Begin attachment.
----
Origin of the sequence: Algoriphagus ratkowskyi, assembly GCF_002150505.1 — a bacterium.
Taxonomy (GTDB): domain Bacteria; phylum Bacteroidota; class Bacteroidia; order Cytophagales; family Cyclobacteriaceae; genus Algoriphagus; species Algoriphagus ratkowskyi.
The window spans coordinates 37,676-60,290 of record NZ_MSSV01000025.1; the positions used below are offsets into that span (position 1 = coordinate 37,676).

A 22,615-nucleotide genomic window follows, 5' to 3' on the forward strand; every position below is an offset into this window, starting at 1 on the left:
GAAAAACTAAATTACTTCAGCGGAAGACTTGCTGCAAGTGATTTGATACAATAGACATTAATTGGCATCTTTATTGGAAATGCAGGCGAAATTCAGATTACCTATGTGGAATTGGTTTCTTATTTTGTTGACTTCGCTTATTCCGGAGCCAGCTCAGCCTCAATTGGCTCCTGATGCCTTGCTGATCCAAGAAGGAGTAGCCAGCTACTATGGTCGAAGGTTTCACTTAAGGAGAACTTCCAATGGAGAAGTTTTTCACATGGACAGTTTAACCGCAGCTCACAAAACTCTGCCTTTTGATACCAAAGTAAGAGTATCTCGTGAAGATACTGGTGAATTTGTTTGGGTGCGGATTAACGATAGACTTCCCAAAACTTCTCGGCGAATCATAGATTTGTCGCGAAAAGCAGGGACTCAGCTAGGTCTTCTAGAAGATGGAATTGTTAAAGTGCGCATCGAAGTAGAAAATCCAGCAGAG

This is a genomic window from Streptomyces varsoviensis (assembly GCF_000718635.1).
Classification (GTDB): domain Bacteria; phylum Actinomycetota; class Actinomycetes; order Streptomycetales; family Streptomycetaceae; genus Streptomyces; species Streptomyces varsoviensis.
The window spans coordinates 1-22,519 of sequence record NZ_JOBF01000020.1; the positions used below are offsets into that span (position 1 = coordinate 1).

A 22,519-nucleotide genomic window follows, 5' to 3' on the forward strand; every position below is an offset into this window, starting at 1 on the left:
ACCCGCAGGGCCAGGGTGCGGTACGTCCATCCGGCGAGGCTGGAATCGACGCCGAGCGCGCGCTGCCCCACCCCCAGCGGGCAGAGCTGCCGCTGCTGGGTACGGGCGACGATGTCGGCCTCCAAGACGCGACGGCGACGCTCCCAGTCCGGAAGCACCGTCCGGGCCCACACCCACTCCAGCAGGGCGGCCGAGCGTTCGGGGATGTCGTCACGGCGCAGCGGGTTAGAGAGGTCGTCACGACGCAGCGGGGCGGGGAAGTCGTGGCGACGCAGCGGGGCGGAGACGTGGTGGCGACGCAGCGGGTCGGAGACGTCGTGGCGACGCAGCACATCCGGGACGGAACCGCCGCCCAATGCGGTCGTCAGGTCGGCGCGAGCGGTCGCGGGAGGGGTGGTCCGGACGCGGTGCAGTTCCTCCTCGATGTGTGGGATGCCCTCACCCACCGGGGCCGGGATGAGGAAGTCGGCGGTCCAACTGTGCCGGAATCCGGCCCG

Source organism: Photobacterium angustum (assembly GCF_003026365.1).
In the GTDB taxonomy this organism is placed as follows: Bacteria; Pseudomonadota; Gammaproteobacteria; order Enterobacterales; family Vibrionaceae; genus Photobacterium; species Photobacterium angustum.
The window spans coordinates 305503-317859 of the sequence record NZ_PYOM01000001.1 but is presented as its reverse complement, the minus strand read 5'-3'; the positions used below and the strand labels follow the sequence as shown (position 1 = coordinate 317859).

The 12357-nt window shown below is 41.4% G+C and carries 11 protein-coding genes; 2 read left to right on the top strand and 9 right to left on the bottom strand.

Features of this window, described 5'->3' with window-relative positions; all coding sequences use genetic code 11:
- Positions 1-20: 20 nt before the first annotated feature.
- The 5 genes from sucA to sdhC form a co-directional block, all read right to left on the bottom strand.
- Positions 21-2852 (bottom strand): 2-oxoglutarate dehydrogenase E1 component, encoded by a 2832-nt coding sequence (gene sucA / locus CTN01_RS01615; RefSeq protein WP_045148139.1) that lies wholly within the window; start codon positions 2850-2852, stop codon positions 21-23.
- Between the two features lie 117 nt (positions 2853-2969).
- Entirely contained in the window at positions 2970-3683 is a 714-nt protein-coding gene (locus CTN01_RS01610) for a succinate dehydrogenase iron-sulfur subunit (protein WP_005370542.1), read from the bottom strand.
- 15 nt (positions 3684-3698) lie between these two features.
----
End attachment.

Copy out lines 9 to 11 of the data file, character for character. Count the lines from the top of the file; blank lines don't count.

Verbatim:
A 22,519-nucleotide genomic window follows, 5' to 3' on the forward strand; every position below is an offset into this window, starting at 1 on the left:
ACCCGCAGGGCCAGGGTGCGGTACGTCCATCCGGCGAGGCTGGAATCGACGCCGAGCGCGCGCTGCCCCACCCCCAGCGGGCAGAGCTGCCGCTGCTGGGTACGGGCGACGATGTCGGCCTCCAAGACGCGACGGCGACGCTCCCAGTCCGGAAGCACCGTCCGGGCCCACACCCACTCCAGCAGGGCGGCCGAGCGTTCGGGGATGTCGTCACGGCGCAGCGGGTTAGAGAGGTCGTCACGACGCAGCGGGGCGGGGAAGTCGTGGCGACGCAGCGGGGCGGAGACGTGGTGGCGACGCAGCGGGTCGGAGACGTCGTGGCGACGCAGCACATCCGGGACGGAACCGCCGCCCAATGCGGTCGTCAGGTCGGCGCGAGCGGTCGCGGGAGGGGTGGTCCGGACGCGGTGCAGTTCCTCCTCGATGTGTGGGATGCCCTCACCCACCGGGGCCGGGATGAGGAAGTCGGCGGTCCAACTGTGCCGGAATCCGGCCCG

Source organism: Photobacterium angustum (assembly GCF_003026365.1).